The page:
I’m telling you right now, you’re going to miss it all. Everything you’ve ever known. Those early mornings when you debate going to first hour because you really need those McDonald’s hash browns. The late nights driving home from practice, stopping for ice cream of course, ready for a late night of homework. Getting food on a whim with your friends. Endless fights with your siblings. Your favorite chips in the pantry. A fridge full of food. Coming home to and getting tackled by your dog. Driving around your hometown, passing the same sights you’ve seen every day for as long as you can remember. Hugs from your mom after a long day. Laughs with your dad. And that best friend of yours? You’re going to miss them more than anything. I’m telling you right now, nothing will ever be the same. Never again.

SEE ALSO: I'm The Girl That Enjoyed High School

Before you start packing your bags, slow down, take a deep breath, and look around. You’ve got it pretty good here. The end of your senior year can be the time of your life; it’s truly amazing. So go to the winter dance, go to Prom, spend Senior Skip Day with your classmates, go to every sporting event you can, while you still can. College is pretty great, but it’s the little things you’re gonna miss the most. Don’t take it for granted because soon, you’ll be standing in a packed gym in your cap and gown, wondering where the heck the time went. You’ve got a long, beautiful life ahead of you, full of joy but also full of challenges. You’re going to meet so many wonderful people, people who will treat you right and people who won’t.

So, take it all in. Be excited for the future and look forward to it, but be mindful of the present. You’ve got this.
Cover Image Credit: Hartford Courant

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#TeamLightSkin Vs. #TeamDarkSkin, Is Light Always Right?

Colorism, it exists every where around us.


The other day, I was watching an episode of "Blackish" and a great topic was brought up during the show. The topic of colorism was the center of this particular episode. As something prevalent in different cultures around the world, hearing individuals talking about this issue on television was so unheard of.

In the episode of "Blackish", the issue dealt with the twins in the show, Diane and Jack, and their annual class picture. In the show, one twin is a bit lighter-skinned and the other is more of a darker skin tone. In the class picture, the lighter skin twin, Jack, showed up in the picture, while the darker skinned twin, Diane, unfortunately, blended in with the background.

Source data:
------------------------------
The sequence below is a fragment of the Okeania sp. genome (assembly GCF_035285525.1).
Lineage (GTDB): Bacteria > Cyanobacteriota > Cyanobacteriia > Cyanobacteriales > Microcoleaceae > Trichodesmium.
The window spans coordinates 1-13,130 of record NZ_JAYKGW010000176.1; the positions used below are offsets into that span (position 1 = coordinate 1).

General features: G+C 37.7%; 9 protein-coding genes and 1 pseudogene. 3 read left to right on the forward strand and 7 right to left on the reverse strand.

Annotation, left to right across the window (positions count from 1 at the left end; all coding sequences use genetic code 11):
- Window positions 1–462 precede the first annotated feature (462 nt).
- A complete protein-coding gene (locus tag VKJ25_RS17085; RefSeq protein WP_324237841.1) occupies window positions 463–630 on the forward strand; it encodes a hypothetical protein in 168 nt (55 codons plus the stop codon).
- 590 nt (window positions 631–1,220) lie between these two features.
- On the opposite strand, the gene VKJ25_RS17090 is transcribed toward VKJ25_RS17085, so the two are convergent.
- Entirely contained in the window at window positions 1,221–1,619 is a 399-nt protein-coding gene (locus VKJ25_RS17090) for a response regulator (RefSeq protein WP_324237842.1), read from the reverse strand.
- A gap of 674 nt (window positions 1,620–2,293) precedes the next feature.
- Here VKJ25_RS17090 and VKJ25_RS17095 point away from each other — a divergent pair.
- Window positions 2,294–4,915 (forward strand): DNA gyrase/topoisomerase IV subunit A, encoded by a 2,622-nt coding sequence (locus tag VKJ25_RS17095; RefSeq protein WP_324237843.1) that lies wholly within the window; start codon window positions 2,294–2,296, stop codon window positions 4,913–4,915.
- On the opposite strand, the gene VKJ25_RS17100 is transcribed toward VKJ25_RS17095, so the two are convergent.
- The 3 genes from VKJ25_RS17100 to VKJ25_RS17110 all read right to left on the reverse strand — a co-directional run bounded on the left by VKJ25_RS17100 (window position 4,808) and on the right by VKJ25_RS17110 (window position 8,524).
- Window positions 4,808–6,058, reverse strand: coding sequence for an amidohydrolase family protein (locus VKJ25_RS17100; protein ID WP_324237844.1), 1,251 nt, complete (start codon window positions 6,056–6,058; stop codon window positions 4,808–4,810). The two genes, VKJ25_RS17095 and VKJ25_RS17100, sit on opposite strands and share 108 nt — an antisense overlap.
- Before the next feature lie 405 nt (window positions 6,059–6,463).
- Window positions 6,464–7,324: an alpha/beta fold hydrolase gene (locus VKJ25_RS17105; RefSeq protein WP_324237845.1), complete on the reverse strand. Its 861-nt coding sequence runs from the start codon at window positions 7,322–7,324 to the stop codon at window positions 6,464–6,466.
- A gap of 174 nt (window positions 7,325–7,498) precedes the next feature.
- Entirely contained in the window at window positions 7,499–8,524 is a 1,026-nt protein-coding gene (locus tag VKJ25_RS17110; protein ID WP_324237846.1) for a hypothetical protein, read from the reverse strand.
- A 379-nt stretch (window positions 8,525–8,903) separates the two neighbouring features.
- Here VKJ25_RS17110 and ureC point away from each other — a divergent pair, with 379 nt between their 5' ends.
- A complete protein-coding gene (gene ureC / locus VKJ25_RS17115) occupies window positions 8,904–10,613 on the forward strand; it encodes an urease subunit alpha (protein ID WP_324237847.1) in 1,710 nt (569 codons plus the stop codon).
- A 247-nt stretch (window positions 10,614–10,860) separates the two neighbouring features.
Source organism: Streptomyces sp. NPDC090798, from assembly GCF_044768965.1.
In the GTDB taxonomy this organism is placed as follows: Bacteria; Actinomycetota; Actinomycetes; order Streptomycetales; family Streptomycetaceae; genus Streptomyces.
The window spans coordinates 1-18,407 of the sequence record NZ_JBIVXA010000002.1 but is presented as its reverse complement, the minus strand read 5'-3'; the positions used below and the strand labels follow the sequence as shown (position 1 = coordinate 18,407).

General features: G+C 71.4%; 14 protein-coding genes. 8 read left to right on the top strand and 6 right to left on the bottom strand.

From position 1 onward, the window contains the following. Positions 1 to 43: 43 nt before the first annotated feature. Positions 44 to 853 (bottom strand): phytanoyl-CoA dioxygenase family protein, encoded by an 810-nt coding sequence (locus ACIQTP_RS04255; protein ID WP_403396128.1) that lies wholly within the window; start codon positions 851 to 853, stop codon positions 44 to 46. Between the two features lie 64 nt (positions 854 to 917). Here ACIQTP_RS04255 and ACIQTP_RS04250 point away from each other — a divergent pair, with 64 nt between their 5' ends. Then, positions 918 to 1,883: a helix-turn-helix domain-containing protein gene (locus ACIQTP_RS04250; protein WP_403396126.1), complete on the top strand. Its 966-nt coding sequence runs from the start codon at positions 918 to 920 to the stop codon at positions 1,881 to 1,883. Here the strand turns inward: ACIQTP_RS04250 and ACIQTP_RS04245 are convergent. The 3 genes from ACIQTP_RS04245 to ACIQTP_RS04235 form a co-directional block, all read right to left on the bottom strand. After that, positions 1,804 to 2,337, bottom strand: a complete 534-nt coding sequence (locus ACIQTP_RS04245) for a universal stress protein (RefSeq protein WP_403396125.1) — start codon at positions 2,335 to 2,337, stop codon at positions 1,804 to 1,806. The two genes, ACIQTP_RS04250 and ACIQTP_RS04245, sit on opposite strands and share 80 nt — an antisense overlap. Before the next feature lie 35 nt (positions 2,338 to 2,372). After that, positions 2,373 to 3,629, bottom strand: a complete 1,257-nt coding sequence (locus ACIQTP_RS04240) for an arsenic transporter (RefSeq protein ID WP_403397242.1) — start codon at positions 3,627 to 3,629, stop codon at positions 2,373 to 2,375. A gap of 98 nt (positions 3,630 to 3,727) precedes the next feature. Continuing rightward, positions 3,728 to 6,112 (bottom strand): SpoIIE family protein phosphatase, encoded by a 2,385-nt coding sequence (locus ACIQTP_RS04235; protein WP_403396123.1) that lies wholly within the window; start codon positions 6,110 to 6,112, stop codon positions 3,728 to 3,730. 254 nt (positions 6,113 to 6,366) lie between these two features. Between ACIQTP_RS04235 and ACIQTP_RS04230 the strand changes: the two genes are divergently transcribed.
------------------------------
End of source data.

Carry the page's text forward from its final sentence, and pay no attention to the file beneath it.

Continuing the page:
The issue that addressed the topic of colorism was the fact that the school was allowing Diane, the darker skinned twin, to not be seen in the photo. In which struck the issue of colorism and light-skin privilege in the black community. As an individual that uses social media often, the present issue of #teamlightskin and #teamdarksin has been around since the times of slavery.

Around the world, skin bleaching is a multi-million dollar business that has survived for decades. Recently, I visited an East-African store and saw a multitude of skin bleaching products at the front counter guaranteeing everlasting beauty.

Light-skin privilege is something that almost everyone in the Black community has heard of. The aspect of lighter-skin black individuals receiving opportunities that other darker-skinned individuals wouldn't be able to acquire such as jobs, housing, and especially in the entertainment industry. The recurring issue of "light is right" that circulates in the community.

If you grew in a foreign culture, you're obviously aware of what colorism is. The aspect of discrimination ingrained in a particular race. Colorism is quite different than racism, in which members of a race are seen as more superior, in regards to being more fair-toned. Anyone who grew up in an Asian, African, South American or even European culture has dealt with colorism in some form.

As an Ethiopian, there are many different shades of our particular race. In which you might see individuals who look more mixed to individuals with a deeper tone. Growing up Ethiopian, the comments of what's considered "beautiful" is talked about constantly. For as long as I can remember, I've heard darker skinned Ethiopian being looked down upon because of the color of their skin.

As an Ethiopian who would consider themselves as medium-toned has never necessarily dealt with colorism full-force. In all honesty, I can't imagine what individuals of darker skin tones have dealt with. As a woman of color, I've experienced microaggression from fellow counterparts and racist behavior in different forms.

A particular time that I remember viewing colorism as a young woman was hearing the comment that a woman would be much more beautiful lighter-skinned. In my experience, I've seen colorism quite often in the aspect of beauty. In history, the "most" beautiful women are usually lighter-skin.

When black women are considered to be "beautiful" they are usually lighter-skinned women like Halle Berry and Beyoncè. The representation of dark-skin women in the entertainment industry is considerably lacking as the times are changing. Colorism will never truly escape the society that we live in, presently. To take the initiative to slowly resolve the issue of colorism is necessary to eliminate the conversation around "light-skin" and "dark-skin" culture.